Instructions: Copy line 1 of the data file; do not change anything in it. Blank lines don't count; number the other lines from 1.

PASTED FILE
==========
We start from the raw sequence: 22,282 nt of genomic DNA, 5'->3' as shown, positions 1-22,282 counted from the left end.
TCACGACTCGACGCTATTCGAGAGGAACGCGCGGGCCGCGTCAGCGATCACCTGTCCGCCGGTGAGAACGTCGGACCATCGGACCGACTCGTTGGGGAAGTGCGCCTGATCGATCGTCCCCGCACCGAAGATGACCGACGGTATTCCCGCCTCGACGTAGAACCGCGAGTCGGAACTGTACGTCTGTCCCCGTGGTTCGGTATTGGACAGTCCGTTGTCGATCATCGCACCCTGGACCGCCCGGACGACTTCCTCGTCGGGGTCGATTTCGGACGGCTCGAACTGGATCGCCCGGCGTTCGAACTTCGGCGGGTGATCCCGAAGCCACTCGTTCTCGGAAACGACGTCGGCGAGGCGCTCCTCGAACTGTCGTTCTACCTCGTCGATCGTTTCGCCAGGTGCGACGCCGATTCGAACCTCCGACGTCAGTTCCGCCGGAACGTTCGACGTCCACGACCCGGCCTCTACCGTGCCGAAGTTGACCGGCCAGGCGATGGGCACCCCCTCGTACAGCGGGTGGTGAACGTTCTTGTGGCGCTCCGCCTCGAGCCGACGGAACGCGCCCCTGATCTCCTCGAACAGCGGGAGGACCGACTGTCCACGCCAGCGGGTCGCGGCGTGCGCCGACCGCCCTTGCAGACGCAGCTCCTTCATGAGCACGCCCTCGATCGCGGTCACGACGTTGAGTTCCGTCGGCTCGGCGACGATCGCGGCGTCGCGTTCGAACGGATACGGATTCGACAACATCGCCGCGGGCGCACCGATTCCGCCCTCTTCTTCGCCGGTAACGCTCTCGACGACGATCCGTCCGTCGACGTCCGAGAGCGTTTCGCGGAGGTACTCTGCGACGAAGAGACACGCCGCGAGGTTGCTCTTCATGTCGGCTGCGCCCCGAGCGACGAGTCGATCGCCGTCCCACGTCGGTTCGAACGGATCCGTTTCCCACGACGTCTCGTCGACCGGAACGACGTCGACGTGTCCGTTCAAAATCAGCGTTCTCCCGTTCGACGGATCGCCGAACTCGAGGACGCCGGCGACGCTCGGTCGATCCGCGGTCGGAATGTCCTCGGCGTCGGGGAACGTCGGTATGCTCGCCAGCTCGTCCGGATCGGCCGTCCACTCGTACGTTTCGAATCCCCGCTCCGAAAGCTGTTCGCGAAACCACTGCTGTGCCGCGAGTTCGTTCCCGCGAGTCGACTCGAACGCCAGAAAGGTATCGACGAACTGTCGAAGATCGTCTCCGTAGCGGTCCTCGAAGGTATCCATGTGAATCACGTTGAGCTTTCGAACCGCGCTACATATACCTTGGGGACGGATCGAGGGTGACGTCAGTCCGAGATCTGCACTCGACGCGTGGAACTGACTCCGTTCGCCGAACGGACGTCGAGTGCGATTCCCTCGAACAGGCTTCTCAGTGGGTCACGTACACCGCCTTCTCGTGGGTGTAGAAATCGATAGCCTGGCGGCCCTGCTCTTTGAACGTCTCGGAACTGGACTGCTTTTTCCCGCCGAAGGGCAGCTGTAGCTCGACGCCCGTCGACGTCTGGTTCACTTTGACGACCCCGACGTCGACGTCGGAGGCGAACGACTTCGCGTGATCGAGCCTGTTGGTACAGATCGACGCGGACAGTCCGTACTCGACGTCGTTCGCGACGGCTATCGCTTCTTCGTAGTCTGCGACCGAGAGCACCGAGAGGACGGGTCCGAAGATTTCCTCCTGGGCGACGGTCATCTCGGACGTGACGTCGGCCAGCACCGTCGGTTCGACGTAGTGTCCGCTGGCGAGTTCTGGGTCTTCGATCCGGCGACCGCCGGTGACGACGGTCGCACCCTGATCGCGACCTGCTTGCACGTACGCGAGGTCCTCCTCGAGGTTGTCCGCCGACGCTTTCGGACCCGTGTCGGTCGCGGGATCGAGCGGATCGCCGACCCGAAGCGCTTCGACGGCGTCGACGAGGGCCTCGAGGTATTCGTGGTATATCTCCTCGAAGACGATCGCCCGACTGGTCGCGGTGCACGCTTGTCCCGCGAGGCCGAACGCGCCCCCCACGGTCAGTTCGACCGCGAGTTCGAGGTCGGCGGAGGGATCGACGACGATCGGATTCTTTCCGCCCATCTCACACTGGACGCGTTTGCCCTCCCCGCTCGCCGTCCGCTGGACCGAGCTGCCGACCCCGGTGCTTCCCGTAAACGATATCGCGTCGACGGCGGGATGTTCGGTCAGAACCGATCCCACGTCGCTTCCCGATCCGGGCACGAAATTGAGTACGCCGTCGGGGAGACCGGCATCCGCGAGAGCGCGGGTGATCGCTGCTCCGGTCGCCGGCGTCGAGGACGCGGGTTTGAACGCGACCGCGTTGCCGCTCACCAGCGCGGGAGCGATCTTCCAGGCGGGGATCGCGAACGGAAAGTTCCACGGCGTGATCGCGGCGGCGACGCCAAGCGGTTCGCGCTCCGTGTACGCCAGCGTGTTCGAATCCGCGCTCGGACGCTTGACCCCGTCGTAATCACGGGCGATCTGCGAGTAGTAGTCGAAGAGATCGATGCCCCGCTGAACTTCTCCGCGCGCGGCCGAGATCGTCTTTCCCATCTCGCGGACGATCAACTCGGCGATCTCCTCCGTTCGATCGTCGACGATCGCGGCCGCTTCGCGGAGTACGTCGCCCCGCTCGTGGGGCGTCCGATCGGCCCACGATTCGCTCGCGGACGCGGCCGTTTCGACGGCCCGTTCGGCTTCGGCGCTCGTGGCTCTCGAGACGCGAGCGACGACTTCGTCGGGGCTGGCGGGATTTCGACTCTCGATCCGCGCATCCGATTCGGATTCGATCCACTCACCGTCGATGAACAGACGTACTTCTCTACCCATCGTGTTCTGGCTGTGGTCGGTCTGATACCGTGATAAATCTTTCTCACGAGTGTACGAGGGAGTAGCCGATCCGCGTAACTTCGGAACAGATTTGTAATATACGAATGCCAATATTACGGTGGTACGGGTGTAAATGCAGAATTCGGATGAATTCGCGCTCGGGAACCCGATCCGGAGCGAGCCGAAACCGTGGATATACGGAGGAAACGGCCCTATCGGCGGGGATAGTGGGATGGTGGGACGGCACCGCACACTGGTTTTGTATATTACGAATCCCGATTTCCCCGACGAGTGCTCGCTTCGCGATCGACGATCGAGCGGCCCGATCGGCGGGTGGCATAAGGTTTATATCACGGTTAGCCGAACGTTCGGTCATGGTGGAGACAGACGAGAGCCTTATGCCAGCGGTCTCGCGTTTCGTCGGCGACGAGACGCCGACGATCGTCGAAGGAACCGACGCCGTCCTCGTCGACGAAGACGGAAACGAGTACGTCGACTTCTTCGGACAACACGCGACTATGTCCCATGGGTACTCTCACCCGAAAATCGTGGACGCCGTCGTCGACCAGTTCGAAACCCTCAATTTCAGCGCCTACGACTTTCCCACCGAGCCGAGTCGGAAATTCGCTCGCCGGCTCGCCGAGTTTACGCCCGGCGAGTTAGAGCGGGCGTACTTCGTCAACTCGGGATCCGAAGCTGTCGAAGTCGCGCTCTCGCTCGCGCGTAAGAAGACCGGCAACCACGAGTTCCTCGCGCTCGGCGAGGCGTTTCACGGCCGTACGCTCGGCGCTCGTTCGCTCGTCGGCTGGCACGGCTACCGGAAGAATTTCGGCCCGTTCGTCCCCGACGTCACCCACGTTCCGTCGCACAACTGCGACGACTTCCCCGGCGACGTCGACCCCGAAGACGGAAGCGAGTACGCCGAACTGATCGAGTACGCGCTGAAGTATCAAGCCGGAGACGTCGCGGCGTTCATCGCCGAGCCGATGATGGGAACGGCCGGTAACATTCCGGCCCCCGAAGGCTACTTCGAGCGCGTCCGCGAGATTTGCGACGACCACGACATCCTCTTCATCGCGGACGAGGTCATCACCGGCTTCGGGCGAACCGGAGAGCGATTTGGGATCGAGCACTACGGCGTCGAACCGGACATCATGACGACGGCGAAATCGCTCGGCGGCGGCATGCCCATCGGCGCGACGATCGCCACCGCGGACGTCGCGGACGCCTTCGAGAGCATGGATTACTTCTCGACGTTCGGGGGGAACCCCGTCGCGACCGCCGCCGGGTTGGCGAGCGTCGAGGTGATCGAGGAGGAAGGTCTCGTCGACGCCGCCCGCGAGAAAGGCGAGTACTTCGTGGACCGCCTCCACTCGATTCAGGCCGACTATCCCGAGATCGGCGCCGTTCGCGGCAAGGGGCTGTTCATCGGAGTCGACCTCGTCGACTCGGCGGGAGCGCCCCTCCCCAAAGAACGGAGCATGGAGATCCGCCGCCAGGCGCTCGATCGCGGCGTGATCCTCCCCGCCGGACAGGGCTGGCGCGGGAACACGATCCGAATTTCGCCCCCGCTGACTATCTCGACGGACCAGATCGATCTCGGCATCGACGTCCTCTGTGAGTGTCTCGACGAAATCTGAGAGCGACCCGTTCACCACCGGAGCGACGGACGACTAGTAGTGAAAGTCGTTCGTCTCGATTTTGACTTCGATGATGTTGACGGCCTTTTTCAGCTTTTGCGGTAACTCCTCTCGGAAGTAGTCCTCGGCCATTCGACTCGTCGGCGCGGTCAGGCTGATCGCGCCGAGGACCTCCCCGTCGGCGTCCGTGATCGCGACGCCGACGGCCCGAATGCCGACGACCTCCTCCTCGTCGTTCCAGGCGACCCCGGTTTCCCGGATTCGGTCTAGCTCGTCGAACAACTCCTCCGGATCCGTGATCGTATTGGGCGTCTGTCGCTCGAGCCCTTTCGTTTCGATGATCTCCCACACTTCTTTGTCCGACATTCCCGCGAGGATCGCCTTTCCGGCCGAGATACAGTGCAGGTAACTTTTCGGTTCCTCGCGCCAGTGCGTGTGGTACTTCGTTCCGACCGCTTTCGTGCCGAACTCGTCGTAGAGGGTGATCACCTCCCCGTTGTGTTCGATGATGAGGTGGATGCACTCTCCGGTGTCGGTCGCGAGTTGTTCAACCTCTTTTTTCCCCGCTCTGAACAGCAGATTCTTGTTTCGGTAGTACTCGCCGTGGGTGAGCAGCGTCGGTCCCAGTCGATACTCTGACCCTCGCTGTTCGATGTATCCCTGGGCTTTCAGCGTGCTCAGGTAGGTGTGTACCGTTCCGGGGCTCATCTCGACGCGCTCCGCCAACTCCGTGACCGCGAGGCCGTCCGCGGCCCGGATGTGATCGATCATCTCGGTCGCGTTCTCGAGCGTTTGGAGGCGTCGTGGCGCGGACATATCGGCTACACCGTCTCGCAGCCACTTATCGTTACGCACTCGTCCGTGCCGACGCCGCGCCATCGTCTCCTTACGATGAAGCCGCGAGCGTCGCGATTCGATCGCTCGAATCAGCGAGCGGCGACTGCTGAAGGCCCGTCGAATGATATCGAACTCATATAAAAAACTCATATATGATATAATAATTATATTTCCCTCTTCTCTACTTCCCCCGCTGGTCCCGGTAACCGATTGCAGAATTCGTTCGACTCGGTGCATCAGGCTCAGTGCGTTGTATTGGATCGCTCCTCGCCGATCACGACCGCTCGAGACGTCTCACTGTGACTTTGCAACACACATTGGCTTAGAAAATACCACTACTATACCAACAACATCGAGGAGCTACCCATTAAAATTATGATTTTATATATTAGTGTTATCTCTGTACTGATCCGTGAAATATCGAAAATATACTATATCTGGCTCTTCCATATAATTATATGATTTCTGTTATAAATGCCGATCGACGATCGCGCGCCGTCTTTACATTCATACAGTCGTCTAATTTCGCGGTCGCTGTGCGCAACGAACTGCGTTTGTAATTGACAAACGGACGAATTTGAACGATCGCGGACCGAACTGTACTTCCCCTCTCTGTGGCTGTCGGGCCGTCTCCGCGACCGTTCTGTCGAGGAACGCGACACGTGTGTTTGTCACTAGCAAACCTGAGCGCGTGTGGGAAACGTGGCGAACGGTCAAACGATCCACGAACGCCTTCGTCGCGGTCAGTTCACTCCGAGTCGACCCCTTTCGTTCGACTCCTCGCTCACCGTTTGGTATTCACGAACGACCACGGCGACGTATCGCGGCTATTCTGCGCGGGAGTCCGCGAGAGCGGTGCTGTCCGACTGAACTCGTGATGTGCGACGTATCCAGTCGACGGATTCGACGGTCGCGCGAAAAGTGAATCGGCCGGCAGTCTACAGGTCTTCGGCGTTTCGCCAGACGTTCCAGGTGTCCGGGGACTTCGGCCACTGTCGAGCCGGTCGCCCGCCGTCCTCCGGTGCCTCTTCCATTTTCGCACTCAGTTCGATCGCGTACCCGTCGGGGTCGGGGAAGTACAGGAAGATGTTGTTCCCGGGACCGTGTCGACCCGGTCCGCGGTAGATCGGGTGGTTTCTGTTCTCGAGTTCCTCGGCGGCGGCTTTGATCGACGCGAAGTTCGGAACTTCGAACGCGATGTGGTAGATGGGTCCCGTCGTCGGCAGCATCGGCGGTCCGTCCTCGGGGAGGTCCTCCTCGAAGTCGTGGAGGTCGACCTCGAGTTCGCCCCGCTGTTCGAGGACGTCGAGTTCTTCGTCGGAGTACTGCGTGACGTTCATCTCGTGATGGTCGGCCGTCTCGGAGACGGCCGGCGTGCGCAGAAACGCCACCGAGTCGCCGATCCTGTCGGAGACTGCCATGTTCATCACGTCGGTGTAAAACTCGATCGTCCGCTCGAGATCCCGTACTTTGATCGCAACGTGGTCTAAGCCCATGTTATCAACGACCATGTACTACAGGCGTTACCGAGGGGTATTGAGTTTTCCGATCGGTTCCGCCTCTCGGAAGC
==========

We start from the raw sequence: 22,282 nt of genomic DNA, 5'->3' as shown, positions 1-22,282 counted from the left end.